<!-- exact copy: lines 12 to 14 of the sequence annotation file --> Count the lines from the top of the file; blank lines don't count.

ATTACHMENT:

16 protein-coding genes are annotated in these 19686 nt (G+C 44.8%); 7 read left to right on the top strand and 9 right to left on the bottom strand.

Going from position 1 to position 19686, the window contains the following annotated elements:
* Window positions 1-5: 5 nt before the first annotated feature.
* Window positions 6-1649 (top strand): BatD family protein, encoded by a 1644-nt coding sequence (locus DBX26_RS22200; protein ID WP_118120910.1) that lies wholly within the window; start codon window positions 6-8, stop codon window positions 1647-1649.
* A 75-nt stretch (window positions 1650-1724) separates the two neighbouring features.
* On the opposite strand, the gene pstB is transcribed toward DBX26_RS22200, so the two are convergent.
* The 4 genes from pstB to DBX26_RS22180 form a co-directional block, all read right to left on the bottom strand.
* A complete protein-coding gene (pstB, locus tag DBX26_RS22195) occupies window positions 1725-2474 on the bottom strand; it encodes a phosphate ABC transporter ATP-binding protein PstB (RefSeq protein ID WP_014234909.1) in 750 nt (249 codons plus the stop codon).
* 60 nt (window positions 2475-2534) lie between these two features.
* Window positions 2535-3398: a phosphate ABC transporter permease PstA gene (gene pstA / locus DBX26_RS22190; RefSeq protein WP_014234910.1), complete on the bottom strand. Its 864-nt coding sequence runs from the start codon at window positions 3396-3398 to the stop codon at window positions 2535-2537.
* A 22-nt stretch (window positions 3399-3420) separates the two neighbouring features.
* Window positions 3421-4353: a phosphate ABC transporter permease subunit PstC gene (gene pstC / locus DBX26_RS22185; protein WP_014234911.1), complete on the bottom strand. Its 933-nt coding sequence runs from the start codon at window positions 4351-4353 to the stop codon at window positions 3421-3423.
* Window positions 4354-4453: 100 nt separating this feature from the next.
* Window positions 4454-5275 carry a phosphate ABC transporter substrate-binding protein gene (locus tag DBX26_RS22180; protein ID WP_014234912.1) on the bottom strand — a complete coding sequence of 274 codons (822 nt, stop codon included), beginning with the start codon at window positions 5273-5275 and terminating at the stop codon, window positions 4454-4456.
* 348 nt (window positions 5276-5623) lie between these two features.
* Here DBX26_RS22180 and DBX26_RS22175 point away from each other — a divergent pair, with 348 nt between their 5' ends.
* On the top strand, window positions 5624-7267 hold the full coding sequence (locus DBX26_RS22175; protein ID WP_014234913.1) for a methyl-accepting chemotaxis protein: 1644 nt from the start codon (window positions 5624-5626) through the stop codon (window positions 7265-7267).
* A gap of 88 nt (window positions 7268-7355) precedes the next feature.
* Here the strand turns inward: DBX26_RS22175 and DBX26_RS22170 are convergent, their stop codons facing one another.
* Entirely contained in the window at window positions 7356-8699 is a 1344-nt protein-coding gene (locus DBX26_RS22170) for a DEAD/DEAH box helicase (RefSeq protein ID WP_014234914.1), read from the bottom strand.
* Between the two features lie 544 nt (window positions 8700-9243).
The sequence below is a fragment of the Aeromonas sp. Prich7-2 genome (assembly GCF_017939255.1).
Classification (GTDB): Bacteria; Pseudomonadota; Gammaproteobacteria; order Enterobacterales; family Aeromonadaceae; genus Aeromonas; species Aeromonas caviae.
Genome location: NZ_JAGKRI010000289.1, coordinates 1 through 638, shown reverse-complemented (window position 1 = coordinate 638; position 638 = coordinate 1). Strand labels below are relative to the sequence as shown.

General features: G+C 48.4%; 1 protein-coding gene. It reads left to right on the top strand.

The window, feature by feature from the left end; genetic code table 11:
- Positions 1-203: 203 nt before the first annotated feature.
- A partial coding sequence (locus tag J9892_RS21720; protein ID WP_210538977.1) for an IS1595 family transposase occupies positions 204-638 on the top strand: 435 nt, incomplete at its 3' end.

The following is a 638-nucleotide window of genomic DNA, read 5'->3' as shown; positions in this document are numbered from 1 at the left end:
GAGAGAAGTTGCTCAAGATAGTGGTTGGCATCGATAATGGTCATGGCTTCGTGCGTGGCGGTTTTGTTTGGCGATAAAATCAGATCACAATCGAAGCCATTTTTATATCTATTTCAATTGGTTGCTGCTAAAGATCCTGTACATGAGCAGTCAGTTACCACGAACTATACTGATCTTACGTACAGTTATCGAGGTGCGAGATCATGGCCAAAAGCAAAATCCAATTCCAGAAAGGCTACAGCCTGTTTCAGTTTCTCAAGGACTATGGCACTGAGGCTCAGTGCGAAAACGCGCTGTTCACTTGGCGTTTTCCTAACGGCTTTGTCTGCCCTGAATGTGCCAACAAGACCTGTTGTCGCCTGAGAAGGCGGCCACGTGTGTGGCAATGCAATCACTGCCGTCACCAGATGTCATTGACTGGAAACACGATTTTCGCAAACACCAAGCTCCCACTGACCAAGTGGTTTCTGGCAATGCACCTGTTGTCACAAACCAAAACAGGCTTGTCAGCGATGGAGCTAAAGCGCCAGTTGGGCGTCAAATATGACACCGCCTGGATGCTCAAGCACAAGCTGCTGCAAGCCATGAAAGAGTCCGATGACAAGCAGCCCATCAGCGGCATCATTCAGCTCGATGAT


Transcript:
* Window positions 3421-4353: a phosphate ABC transporter permease subunit PstC gene (gene pstC / locus DBX26_RS22185; protein WP_014234911.1), complete on the bottom strand. Its 933-nt coding sequence runs from the start codon at window positions 4351-4353 to the stop codon at window positions 3421-3423.
* Window positions 4354-4453: 100 nt separating this feature from the next.
* Window positions 4454-5275 carry a phosphate ABC transporter substrate-binding protein gene (locus tag DBX26_RS22180; protein ID WP_014234912.1) on the bottom strand — a complete coding sequence of 274 codons (822 nt, stop codon included), beginning with the start codon at window positions 5273-5275 and terminating at the stop codon, window positions 4454-4456.